Lenovo has never been shy about its experimental designs, from the keyboard-free Yoga Book to the foldable ThinkPad X1 Fold. Today, Lenovo added some interesting new devices to the list: The Yoga 9i and IdeaPad Slim 9i, two laptops that exchange typical plastic and aluminum materials for more refined textures like glass and leather. These are some of the most daring laptops designs I’ve seen in years.
Let’s start with the cover of the lid. Lenovo is using authentic black leather, partnering with the same leather developers that have worked with popular fashion brands. That’s a good sign, because pleather on a laptop won’t do it any favors.
Lenovo even says the leather has been “ethically sourced” and carefully attached to the aluminum with a “special 20-step bonding process that allows the leather to retain its original appearance.”
“Just like any luxe leather good, the soft, organic exterior of these laptops begs to be touched, and to help ensure the highest standards of reliability, each is inspected and tested to withstand the everyday wear and tear under several conditions, including UV light exposure and tension — up to 3 [kilograms] of pulling force is applied to test durability,” Lenovo stated in its press release.
Leather is a material we’ve seen in laptops like the HP Spectre Folio 13, but it’s still fairly rare. Even more rare than leather is glass. It’s become commonplace in phones, but on laptops, it’s virtually unheard of.
The Yoga 9i changes that by coating the top of its palm rests with a glass surface. This layer is a single sheet of glass that runs edge to edge and cuts off just below the speakers and keyboard. But because this is a single sheet of glass, there is no touchpad or fingerprint scanner. That’s right — no physical buttons or mechanisms at all.
Instead, Lenovo has engineered a haptic feedback system it calls the “Smart Sensor Touchpad.” Like Apple’s Force Touch Trackpad used on its MacBooks, the Smart Sensor Touchpad simulates the feeling of clicking through vibrations.
Rather than a traditional fingerprint scanner, the Yoga 9i and IdeaPad Slim 9i use an ultrasonic reader under the glass located just below the arrow keys. Lenovo says it results in more accurate logins, even with wet fingers.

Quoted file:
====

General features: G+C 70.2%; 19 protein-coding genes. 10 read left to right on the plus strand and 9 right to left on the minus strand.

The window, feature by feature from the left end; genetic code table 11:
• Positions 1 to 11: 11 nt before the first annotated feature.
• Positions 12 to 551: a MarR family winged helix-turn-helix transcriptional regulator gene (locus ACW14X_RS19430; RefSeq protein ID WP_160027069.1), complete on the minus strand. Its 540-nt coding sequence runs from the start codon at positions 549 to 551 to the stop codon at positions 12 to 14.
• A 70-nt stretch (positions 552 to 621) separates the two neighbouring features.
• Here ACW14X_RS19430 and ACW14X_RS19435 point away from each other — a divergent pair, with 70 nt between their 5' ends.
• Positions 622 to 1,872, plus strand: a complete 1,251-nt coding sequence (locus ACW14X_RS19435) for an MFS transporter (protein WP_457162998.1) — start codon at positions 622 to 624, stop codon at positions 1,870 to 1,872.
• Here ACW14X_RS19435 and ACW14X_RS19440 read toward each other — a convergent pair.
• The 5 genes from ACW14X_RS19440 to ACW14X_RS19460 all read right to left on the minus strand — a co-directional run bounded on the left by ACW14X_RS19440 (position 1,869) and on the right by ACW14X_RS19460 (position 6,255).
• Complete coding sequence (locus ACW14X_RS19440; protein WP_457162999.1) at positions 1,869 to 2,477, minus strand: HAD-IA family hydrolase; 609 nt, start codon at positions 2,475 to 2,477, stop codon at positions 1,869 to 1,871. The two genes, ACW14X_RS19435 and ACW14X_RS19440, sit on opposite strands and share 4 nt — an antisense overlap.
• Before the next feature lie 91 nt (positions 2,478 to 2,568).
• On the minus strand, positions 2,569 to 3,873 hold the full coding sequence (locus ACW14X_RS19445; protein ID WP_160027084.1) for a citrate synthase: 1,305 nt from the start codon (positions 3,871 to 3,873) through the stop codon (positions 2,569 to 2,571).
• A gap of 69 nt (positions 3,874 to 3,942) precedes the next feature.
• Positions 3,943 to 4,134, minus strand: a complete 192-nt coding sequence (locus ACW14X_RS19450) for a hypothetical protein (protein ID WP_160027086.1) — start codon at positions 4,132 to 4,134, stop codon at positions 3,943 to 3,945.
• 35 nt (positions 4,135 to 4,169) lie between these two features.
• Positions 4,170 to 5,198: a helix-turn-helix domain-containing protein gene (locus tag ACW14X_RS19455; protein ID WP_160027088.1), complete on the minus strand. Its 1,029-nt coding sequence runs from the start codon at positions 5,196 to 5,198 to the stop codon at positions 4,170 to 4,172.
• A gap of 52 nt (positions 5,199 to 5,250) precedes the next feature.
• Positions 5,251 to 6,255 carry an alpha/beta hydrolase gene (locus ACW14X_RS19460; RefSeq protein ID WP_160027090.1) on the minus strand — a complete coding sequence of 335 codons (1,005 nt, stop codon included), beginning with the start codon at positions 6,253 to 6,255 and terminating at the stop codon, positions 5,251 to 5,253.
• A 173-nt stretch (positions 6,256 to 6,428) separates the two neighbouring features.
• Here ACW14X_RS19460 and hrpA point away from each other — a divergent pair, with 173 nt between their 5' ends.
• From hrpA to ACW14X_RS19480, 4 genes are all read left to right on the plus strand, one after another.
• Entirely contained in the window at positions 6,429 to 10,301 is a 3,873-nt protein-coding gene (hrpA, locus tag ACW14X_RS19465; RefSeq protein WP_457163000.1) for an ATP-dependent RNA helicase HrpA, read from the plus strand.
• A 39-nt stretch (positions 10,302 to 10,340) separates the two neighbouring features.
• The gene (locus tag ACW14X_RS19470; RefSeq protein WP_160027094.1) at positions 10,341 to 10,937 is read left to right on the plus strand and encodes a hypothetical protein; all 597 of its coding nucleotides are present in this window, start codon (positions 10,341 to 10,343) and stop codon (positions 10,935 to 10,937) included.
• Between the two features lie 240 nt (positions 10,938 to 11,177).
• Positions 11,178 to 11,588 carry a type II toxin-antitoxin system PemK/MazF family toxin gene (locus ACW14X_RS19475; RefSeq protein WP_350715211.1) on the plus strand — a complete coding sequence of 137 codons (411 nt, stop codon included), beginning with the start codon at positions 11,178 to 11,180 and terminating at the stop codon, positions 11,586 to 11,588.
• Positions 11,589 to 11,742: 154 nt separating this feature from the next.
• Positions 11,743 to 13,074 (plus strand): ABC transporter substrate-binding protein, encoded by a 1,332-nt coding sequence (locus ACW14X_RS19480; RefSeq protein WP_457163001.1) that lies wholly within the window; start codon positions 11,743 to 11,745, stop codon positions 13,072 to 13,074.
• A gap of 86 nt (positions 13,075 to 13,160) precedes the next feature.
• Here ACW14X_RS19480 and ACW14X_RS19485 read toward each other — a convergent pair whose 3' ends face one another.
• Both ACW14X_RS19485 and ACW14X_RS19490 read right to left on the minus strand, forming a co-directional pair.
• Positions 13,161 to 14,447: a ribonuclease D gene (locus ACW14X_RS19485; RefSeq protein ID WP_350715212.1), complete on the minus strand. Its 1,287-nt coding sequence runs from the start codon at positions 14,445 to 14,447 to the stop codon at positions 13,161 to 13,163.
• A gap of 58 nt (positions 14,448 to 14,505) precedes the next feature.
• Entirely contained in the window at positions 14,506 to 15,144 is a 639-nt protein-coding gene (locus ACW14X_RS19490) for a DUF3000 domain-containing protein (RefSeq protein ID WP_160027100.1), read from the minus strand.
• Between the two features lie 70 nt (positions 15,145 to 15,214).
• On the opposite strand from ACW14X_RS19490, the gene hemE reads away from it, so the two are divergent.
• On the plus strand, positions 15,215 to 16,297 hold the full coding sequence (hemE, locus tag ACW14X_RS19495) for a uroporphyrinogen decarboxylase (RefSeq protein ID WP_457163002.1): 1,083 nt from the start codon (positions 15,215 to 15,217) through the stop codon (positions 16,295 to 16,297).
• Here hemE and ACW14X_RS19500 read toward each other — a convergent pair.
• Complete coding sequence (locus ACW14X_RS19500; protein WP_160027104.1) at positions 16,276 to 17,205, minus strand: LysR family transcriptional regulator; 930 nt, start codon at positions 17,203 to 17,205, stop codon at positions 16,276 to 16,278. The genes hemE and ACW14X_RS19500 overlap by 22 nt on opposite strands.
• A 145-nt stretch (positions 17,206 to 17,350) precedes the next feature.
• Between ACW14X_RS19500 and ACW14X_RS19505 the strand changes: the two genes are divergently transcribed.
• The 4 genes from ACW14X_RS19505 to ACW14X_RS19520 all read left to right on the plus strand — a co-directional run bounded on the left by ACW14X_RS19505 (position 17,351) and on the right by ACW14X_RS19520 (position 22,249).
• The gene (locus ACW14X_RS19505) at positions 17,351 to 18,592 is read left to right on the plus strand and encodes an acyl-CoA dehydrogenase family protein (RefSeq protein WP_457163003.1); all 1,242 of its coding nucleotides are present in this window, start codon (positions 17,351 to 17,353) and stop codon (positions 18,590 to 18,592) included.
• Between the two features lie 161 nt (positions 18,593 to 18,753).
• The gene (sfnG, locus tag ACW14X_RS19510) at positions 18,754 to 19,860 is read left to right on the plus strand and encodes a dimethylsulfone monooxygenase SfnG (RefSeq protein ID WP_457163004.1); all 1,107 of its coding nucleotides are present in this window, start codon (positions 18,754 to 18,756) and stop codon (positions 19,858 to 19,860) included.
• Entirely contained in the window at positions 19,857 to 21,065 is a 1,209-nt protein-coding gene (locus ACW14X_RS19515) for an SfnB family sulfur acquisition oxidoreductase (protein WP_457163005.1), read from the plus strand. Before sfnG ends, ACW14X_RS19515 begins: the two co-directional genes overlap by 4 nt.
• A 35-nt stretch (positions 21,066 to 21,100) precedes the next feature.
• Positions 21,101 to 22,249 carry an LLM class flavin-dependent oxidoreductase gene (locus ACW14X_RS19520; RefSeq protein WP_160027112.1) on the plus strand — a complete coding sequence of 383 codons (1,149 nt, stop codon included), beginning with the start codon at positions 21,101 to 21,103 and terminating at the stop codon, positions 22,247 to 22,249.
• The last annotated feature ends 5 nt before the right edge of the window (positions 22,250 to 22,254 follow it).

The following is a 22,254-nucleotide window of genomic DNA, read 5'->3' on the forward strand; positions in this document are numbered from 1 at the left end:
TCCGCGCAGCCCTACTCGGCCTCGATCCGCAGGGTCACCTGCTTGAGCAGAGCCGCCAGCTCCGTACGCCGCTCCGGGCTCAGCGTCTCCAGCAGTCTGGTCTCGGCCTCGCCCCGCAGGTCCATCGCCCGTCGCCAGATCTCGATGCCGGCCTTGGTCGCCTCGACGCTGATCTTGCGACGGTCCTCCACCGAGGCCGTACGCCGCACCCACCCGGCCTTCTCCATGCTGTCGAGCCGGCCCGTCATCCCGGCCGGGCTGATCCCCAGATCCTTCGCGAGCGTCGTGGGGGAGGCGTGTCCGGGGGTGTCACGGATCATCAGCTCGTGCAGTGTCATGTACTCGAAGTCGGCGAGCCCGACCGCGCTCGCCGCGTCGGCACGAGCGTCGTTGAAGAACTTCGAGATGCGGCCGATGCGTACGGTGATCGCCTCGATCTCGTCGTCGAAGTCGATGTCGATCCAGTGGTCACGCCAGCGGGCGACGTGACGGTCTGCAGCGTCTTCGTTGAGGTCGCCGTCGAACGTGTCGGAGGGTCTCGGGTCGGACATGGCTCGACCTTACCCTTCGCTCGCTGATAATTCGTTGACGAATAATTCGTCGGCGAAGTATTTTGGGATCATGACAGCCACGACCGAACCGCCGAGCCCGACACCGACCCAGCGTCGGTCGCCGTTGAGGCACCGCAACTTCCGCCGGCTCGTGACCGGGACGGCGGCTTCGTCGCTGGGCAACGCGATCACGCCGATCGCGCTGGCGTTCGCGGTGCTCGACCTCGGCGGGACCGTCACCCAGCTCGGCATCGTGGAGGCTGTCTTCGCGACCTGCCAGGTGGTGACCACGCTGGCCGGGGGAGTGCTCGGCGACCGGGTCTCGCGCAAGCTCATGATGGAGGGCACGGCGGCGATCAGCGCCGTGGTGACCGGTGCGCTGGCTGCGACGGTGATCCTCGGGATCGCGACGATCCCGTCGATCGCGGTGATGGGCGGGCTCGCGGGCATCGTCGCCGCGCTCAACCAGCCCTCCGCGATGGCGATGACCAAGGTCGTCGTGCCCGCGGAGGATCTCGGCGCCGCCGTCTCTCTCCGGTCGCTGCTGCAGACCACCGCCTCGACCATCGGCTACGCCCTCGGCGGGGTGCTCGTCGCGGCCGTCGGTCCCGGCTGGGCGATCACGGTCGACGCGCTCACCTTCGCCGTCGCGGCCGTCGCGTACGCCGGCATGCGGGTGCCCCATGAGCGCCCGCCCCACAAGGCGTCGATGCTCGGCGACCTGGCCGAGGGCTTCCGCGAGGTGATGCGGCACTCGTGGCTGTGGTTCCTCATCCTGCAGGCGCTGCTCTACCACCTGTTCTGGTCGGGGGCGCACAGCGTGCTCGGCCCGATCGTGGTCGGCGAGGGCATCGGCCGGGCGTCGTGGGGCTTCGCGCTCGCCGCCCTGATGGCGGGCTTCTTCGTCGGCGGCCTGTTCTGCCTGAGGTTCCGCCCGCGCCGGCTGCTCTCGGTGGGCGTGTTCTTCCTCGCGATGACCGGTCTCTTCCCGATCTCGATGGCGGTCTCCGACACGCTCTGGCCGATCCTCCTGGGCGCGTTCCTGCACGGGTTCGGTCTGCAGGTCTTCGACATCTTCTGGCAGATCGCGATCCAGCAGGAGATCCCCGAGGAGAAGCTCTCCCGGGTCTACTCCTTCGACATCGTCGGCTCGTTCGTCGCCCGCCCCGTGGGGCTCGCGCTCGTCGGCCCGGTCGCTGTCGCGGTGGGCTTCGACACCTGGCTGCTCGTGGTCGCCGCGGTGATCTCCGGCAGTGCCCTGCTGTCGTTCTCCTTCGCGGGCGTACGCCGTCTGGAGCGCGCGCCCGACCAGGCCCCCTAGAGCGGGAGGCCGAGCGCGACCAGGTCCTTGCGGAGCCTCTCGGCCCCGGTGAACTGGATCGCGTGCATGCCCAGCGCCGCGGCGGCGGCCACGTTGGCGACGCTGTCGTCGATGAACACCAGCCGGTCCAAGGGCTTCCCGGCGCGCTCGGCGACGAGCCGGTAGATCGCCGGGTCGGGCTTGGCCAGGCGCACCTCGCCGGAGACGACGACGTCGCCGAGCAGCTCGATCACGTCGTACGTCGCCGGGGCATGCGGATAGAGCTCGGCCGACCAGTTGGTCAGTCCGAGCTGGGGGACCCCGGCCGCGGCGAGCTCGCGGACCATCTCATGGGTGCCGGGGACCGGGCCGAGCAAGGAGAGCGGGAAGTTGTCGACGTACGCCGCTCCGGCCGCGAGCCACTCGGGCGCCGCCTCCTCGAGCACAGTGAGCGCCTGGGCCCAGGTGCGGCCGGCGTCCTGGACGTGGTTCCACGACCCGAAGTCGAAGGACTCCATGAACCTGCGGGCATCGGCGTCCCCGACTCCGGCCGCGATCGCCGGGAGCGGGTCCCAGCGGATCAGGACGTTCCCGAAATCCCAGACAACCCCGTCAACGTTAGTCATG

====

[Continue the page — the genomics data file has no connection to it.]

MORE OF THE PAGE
The glass-and-leather models come standard on the IdeaPad Slim 9i, but an alternate all-metal alternative of the Yoga 9i will also be offered.
The materials aside, there are two major differences between the Yoga 9i and IdeaPad Slim 9i (which is known as the Yoga Slim 9i outside of North America). First, the Yoga 9i is a 2-in-1 convertible, meaning it has a touchscreen and a 360-degree hinge. The IdeaPad Slim 9i is just a traditional clamshell laptop.
Being a clamshell, the IdeaPad Slim 9i is quite a bit slimmer than the Yoga 9i. It weighs just 2.64 pounds and is only 0.54 inches thick. The IdeaPad Slim 9i also comes with a trimmer 90% screen-to-body ratio, with the slimmest bottom bezel I’ve seen on a Lenovo laptop.
By comparison, the Yoga 9i weighs 3.08 pounds and is 0.6 inches thick. The all-aluminum model (without the glass or leather) is slightly thinner and lighter.
The second major difference is that the Yoga 9i features Lenovo’s soundbar hinge, which is featured in a number of high-end Yoga 2-in-1s.
The Yoga 9i 14-inch and IdeaPad Slim 9i are both expected to use Intel’s upcoming Tiger Lake processors, which feature vastly improved Intel Xe integrated graphics and Thunderbolt 4 port technology.
The Yoga 9i also comes in a 15-inch variant, which is 4.4 pounds and 0.77 inches thick. This model is quite a bit more powerful, as you’d expect. It features up to a 10th-gen Core i9 processor, as well as up to an Nvidia GTX 1650 Ti discrete graphics card. This model also comes with an additional USB-A port.
All three models include options for up to a 4K screen at 500 nits, 16GB of RAM, and a built-in IR camera for Windows Hello.
None are cheap, though. The 14-inch Yoga 9i starts at $1,399, and the 15-inch at $1,799. The IdeaPad Slim 9i, meanwhile, starts at $1,599.
Lenovo had a few more products to announce, all set for release this holiday season. First is the Legion Slim 7i gaming laptop, which it claims is the lightest RTX-powered 15-inch gaming laptop at just under 4 pounds. It’s also just 0.7 inches thick. In terms of performance, the Legion Slim 7i sports 10th-gen Intel processors, ranging up to the Core i9, as well up to an RTX 2060 GPU. Other features include up to a 144Hz refresh rate and a new TrueStrike keyboard with 1.3mm of travel.
Lenovo also launched a pair of new Android tablets. The Tab P11 Pro is meant to compete with the iPad Pro, and features an OLED 11.5-inch screen in a unibody silver chassis. It starts at $500, and can be bundled with the optional keyboard attachment and stylus. The second Android tablet is the Tab M10 HD (2nd Gen), a smaller, 10-inch tablet that costs just $130.
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